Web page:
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Allopurinol reduces B-type natriuretic peptide concentrations and haemoglobin but does not alter exercise capacity in chronic heart failure
  1. A D Gavin,
  2. A D Struthers
  1. Division of Medicine & Therapeutics, Ninewells Hospital & Medical School, Dundee, UK
  1. Correspondence to:
    Professor Allan D Struthers
    Division of Medicine & Therapeutics, Ninewells Hospital, Dundee DD1 9SY, UK;


Objective: To study whether the effect of allopurinol on improvement of endothelial dysfunction in chronic heart failure (CHF) translates into improved exercise capacity and to examine whether allopurinol also improves B-type natriuretic peptide (BNP), the other important prognostic marker of CHF.

Design: Randomised, double blind, placebo controlled crossover trial.

Setting: Teaching hospital.

Patients: 50 patients with CHF (New York Heart Association functional classes II and III) were recruited.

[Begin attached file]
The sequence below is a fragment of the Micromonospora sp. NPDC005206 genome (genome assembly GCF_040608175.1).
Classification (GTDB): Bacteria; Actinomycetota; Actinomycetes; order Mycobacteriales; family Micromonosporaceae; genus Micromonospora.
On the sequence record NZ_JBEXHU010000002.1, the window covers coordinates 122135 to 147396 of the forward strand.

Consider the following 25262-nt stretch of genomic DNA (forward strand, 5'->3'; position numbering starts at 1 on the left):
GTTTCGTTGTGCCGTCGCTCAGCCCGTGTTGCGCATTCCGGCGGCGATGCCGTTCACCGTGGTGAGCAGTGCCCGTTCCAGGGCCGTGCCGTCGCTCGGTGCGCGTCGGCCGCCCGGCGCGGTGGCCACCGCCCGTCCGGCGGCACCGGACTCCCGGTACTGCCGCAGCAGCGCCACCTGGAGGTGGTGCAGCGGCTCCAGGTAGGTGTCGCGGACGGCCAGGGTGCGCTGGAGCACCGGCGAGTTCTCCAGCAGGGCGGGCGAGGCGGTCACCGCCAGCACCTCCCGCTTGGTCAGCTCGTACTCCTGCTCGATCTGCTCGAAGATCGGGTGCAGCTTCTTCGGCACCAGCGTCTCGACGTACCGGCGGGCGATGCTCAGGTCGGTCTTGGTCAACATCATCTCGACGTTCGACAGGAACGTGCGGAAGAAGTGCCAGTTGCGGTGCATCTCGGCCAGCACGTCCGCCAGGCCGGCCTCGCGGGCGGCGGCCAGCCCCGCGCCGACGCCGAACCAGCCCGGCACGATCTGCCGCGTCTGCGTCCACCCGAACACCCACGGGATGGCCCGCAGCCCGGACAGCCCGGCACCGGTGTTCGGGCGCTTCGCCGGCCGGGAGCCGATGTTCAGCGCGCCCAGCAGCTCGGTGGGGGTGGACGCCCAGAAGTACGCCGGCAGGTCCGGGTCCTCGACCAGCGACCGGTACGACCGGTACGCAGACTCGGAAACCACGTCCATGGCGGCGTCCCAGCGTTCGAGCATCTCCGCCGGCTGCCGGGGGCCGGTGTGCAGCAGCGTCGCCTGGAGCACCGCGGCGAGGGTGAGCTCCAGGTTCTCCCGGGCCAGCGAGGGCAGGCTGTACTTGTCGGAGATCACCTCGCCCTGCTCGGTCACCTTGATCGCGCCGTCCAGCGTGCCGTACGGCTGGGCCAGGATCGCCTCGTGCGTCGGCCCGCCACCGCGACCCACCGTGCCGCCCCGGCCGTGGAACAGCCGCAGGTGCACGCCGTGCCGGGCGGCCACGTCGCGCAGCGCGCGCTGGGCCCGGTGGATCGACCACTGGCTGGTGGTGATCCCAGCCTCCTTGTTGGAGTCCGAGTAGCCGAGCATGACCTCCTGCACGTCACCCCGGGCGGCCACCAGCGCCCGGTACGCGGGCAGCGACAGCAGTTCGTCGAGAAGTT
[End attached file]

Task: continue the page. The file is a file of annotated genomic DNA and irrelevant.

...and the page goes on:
Interventions: 50 patients with CHF were randomly assigned to three months’ treatment with allopurinol (300 mg/day) or placebo. At two and three months into treatment, they underwent a modified Bruce exercise protocol and a six minute walk test. Blood was taken for BNP and haemoglobin analysis.

Results: Neither exercise test was altered by allopurinol. However, plasma BNP concentrations fell significantly (p  =  0.035) with allopurinol (11.9 pmol/l) versus placebo (14.4 pmol/l). Haemoglobin concentrations also fell highly significantly with allopurinol (p  =  0.001).

Conclusions: An important negative finding is that despite high hopes for it, allopurinol had no effect on exercise capacity in CHF. On the other hand, allopurinol did reduce BNP, which is the best available surrogate marker for prognosis in CHF.

  • ACE, angiotensin converting enzyme
  • BNP, B-type natriuretic peptide
  • CHF, chronic heart failure
  • COPERNICUS, carvedilol prospective randomised cumulative survival
  • CV, coefficient of variation
  • LV, left ventricular
  • heart failure
  • xanthine oxidase
  • antioxidants
  • natriuretic peptides
  • exercise capacity

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  • Neither author has any conflicts of interest